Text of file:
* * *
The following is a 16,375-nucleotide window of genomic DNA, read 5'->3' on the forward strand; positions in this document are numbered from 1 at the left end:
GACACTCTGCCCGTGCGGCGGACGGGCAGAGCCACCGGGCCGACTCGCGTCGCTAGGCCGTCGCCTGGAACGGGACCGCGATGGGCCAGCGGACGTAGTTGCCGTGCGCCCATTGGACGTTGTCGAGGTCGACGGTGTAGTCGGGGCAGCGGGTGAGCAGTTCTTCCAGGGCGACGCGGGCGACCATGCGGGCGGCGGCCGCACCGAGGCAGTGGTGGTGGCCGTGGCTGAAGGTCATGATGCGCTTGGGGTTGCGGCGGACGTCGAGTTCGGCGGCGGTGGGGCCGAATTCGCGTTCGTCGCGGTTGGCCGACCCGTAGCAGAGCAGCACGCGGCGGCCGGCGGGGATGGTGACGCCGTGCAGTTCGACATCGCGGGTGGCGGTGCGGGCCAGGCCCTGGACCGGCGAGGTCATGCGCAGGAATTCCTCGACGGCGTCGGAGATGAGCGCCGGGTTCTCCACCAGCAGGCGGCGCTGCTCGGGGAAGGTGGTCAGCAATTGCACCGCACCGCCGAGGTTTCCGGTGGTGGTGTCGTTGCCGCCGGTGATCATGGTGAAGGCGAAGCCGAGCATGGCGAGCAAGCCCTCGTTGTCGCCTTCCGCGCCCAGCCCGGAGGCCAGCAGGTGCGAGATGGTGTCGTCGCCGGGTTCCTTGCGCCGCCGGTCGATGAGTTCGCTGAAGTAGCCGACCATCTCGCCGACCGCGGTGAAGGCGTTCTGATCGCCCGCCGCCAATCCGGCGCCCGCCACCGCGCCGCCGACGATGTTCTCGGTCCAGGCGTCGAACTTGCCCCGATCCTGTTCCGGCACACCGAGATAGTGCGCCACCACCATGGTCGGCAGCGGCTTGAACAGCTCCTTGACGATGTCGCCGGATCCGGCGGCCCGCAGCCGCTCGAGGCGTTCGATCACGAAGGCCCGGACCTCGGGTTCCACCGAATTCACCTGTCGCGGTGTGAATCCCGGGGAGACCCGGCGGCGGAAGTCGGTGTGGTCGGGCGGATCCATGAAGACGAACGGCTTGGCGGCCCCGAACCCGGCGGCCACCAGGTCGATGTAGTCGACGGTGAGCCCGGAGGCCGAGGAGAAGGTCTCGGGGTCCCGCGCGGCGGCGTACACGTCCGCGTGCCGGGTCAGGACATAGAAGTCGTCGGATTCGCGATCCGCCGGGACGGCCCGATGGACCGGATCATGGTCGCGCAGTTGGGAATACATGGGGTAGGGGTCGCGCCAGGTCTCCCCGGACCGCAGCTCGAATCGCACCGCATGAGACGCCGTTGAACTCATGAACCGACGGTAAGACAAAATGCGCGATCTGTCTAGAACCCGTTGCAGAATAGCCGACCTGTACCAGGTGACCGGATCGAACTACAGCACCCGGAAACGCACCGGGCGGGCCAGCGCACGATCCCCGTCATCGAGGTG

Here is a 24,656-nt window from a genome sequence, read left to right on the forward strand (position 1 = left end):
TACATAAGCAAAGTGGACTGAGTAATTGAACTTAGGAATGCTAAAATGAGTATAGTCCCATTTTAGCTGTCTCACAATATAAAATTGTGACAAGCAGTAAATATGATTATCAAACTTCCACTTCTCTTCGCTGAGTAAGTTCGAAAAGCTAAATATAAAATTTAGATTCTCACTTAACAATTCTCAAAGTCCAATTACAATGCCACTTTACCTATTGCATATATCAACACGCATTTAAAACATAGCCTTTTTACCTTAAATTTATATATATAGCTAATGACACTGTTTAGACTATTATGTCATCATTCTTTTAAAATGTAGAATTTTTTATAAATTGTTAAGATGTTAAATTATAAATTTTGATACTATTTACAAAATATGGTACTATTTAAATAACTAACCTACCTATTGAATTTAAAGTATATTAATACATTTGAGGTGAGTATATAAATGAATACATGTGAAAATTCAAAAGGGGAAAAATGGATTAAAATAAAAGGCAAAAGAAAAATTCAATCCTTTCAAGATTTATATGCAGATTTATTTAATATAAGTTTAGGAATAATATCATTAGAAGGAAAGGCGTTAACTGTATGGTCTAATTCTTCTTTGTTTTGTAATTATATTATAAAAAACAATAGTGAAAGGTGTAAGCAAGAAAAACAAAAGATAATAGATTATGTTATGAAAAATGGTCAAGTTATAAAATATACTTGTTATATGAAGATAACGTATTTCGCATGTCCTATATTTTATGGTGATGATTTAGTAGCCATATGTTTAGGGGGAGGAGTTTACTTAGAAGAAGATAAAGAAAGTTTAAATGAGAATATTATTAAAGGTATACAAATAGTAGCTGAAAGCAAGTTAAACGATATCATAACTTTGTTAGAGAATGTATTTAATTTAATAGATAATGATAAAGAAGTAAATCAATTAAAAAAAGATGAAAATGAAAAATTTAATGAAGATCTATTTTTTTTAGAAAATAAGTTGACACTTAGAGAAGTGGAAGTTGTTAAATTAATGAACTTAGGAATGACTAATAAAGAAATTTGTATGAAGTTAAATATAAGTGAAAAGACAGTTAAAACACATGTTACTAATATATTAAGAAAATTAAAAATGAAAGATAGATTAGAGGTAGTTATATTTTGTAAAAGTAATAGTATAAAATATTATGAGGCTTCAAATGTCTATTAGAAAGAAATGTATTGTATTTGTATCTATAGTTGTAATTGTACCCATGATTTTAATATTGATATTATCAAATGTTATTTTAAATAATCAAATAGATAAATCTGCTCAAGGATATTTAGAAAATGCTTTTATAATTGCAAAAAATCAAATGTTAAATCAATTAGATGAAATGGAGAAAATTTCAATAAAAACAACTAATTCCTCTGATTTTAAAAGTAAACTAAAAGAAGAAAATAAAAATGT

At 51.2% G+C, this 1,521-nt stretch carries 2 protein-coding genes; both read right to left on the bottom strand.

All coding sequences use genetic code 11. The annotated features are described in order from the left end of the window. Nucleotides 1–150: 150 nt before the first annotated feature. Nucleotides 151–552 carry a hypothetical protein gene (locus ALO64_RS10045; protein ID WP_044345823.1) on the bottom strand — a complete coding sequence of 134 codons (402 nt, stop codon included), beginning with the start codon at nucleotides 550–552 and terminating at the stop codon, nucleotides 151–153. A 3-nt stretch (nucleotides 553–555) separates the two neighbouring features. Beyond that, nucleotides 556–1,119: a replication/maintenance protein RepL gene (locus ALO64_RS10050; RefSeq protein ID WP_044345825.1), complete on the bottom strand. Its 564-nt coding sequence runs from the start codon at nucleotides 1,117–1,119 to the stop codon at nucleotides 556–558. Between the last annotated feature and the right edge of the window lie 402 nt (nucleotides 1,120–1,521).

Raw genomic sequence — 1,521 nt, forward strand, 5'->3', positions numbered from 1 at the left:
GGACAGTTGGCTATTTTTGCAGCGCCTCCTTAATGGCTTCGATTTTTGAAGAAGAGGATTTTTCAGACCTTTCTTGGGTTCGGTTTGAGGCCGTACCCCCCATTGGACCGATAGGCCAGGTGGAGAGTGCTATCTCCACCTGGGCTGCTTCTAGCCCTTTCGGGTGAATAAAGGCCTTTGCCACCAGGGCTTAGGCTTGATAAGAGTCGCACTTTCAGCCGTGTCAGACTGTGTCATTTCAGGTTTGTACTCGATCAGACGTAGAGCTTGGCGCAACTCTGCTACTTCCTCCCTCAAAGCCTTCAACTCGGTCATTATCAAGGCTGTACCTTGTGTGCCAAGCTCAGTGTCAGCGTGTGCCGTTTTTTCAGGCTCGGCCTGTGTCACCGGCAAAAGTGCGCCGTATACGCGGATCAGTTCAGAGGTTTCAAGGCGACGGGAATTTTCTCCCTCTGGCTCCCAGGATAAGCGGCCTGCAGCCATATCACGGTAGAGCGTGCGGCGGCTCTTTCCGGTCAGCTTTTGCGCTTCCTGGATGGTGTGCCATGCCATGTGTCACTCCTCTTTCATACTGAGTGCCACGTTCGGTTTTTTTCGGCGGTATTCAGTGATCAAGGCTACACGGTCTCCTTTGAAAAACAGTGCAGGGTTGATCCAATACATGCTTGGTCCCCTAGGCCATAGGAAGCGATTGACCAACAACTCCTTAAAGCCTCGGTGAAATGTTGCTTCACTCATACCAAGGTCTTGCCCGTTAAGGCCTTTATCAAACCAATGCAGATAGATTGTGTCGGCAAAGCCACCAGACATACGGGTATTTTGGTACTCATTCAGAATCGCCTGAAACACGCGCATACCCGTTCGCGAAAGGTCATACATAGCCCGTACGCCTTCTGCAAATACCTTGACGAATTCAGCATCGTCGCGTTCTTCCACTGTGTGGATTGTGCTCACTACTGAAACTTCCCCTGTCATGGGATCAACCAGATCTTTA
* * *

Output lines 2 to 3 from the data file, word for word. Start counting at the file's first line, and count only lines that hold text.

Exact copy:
GACACTCTGCCCGTGCGGCGGACGGGCAGAGCCACCGGGCCGACTCGCGTCGCTAGGCCGTCGCCTGGAACGGGACCGCGATGGGCCAGCGGACGTAGTTGCCGTGCGCCCATTGGACGTTGTCGAGGTCGACGGTGTAGTCGGGGCAGCGGGTGAGCAGTTCTTCCAGGGCGACGCGGGCGACCATGCGGGCGGCGGCCGCACCGAGGCAGTGGTGGTGGCCGTGGCTGAAGGTCATGATGCGCTTGGGGTTGCGGCGGACGTCGAGTTCGGCGGCGGTGGGGCCGAATTCGCGTTCGTCGCGGTTGGCCGACCCGTAGCAGAGCAGCACGCGGCGGCCGGCGGGGATGGTGACGCCGTGCAGTTCGACATCGCGGGTGGCGGTGCGGGCCAGGCCCTGGACCGGCGAGGTCATGCGCAGGAATTCCTCGACGGCGTCGGAGATGAGCGCCGGGTTCTCCACCAGCAGGCGGCGCTGCTCGGGGAAGGTGGTCAGCAATTGCACCGCACCGCCGAGGTTTCCGGTGGTGGTGTCGTTGCCGCCGGTGATCATGGTGAAGGCGAAGCCGAGCATGGCGAGCAAGCCCTCGTTGTCGCCTTCCGCGCCCAGCCCGGAGGCCAGCAGGTGCGAGATGGTGTCGTCGCCGGGTTCCTTGCGCCGCCGGTCGATGAGTTCGCTGAAGTAGCCGACCATCTCGCCGACCGCGGTGAAGGCGTTCTGATCGCCCGCCGCCAATCCGGCGCCCGCCACCGCGCCGCCGACGATGTTCTCGGTCCAGGCGTCGAACTTGCCCCGATCCTGTTCCGGCACACCGAGATAGTGCGCCACCACCATGGTCGGCAGCGGCTTGAACAGCTCCTTGACGATGTCGCCGGATCCGGCGGCCCGCAGCCGCTCGAGGCGTTCGATCACGAAGGCCCGGACCTCGGGTTCCACCGAATTCACCTGTCGCGGTGTGAATCCCGGGGAGACCCGGCGGCGGAAGTCGGTGTGGTCGGGCGGATCCATGAAGACGAACGGCTTGGCGGCCCCGAACCCGGCGGCCACCAGGTCGATGTAGTCGACGGTGAGCCCGGAGGCCGAGGAGAAGGTCTCGGGGTCCCGCGCGGCGGCGTACACGTCCGCGTGCCGGGTCAGGACATAGAAGTCGTCGGATTCGCGATCCGCCGGGACGGCCCGATGGACCGGATCATGGTCGCGCAGTTGGGAATACATGGGGTAGGGGTCGCGCCAGGTCTCCCCGGACCGCAGCTCGAATCGCACCGCATGAGACGCCGTTGAACTCATGAACCGACGGTAAGACAAAATGCGCGATCTGTCTAGAACCCGTTGCAGAATAGCCGACCTGTACCAGGTGACCGGATCGAACTACAGCACCCGGAAACGCACCGGGCGGGCCAGCGCACGATCCCCGTCATCGAGGTG

Here is a 24,656-nt window from a genome sequence, read left to right on the forward strand (position 1 = left end):